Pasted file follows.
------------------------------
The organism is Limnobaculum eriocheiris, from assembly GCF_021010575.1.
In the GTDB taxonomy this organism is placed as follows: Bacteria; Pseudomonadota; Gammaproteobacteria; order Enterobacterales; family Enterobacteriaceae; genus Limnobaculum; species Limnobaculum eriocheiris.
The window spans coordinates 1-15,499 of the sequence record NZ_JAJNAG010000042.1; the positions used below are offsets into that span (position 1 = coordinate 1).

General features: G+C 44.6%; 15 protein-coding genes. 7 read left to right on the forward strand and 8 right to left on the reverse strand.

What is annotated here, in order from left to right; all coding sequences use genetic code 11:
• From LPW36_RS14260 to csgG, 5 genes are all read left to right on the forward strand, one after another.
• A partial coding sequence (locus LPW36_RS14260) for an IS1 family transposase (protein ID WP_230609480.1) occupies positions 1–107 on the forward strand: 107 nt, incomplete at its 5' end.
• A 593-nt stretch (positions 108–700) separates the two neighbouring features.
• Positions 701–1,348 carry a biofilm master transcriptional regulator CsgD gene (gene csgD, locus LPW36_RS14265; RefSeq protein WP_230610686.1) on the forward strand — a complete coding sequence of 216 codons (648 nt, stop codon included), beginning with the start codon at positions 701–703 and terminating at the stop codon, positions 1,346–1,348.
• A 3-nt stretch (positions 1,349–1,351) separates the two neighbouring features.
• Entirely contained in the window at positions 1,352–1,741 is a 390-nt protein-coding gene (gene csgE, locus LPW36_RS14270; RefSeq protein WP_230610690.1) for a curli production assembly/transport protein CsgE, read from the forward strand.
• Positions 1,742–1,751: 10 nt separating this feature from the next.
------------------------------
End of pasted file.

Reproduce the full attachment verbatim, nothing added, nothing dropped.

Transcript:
The organism is Limnobaculum eriocheiris, from assembly GCF_021010575.1.
In the GTDB taxonomy this organism is placed as follows: Bacteria; Pseudomonadota; Gammaproteobacteria; order Enterobacterales; family Enterobacteriaceae; genus Limnobaculum; species Limnobaculum eriocheiris.
The window spans coordinates 1-15,499 of the sequence record NZ_JAJNAG010000042.1; the positions used below are offsets into that span (position 1 = coordinate 1).

General features: G+C 44.6%; 15 protein-coding genes. 7 read left to right on the forward strand and 8 right to left on the reverse strand.

What is annotated here, in order from left to right; all coding sequences use genetic code 11:
• From LPW36_RS14260 to csgG, 5 genes are all read left to right on the forward strand, one after another.
• A partial coding sequence (locus LPW36_RS14260) for an IS1 family transposase (protein ID WP_230609480.1) occupies positions 1–107 on the forward strand: 107 nt, incomplete at its 5' end.
• A 593-nt stretch (positions 108–700) separates the two neighbouring features.
• Positions 701–1,348 carry a biofilm master transcriptional regulator CsgD gene (gene csgD, locus LPW36_RS14265; RefSeq protein WP_230610686.1) on the forward strand — a complete coding sequence of 216 codons (648 nt, stop codon included), beginning with the start codon at positions 701–703 and terminating at the stop codon, positions 1,346–1,348.
• A 3-nt stretch (positions 1,349–1,351) separates the two neighbouring features.
• Entirely contained in the window at positions 1,352–1,741 is a 390-nt protein-coding gene (gene csgE, locus LPW36_RS14270; RefSeq protein WP_230610690.1) for a curli production assembly/transport protein CsgE, read from the forward strand.
• Positions 1,742–1,751: 10 nt separating this feature from the next.